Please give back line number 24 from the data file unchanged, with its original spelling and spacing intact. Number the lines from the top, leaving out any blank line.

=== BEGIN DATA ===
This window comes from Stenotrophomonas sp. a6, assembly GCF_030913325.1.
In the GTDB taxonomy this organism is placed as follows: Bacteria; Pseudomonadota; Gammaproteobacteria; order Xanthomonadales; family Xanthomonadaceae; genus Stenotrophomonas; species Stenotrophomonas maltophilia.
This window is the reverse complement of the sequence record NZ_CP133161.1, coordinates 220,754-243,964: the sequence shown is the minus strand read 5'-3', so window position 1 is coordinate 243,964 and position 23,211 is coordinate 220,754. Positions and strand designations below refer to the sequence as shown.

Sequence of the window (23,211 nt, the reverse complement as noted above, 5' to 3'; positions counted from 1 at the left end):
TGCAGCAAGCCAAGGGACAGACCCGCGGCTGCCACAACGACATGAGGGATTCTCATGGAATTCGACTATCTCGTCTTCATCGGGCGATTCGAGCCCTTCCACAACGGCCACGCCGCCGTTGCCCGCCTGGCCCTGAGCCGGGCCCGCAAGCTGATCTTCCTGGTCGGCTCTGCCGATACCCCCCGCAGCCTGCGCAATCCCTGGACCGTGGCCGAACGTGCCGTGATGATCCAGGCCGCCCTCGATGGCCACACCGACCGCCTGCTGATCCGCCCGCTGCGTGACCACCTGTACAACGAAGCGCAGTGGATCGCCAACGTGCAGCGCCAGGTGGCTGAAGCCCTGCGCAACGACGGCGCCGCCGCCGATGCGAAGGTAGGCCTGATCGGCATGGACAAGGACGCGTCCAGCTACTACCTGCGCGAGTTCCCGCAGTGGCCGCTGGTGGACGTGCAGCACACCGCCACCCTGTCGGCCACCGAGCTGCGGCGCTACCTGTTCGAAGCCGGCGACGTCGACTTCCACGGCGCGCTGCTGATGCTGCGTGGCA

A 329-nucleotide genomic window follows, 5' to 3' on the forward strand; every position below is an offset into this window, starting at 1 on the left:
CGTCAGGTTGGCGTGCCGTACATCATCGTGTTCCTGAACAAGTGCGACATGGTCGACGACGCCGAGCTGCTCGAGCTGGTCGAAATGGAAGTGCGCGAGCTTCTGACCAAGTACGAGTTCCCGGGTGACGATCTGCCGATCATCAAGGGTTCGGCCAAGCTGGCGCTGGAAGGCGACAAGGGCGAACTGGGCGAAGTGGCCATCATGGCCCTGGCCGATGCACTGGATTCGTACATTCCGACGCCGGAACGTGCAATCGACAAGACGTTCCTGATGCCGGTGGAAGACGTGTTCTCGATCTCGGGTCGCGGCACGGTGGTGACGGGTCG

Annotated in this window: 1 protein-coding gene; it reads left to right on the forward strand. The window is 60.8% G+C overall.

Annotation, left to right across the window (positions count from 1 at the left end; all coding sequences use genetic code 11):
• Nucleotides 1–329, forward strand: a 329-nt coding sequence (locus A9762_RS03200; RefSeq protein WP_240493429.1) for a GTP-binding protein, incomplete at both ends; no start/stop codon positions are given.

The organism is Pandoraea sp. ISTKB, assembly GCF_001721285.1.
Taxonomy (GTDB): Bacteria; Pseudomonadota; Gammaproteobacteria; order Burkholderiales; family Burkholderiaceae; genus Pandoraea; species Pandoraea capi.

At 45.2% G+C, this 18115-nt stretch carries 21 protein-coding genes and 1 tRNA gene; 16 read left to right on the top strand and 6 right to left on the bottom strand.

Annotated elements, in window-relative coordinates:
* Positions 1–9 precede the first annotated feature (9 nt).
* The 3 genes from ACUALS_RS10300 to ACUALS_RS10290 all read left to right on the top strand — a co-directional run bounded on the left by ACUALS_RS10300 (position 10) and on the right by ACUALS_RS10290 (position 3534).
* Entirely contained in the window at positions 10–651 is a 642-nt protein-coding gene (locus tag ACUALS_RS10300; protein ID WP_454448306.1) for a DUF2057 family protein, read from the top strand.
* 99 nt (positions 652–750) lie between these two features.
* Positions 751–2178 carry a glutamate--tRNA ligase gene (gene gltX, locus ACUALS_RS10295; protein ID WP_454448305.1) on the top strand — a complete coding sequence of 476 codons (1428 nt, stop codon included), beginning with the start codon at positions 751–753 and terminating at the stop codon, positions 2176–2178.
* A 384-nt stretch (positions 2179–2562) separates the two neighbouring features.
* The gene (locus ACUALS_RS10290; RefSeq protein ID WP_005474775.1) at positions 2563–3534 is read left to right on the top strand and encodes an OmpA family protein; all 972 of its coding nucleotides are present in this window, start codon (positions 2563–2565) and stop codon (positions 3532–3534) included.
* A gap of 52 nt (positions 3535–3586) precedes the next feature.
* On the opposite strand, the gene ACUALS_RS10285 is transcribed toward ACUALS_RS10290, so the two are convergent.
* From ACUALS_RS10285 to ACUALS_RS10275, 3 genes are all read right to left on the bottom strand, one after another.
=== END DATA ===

* From ACUALS_RS10285 to ACUALS_RS10275, 3 genes are all read right to left on the bottom strand, one after another.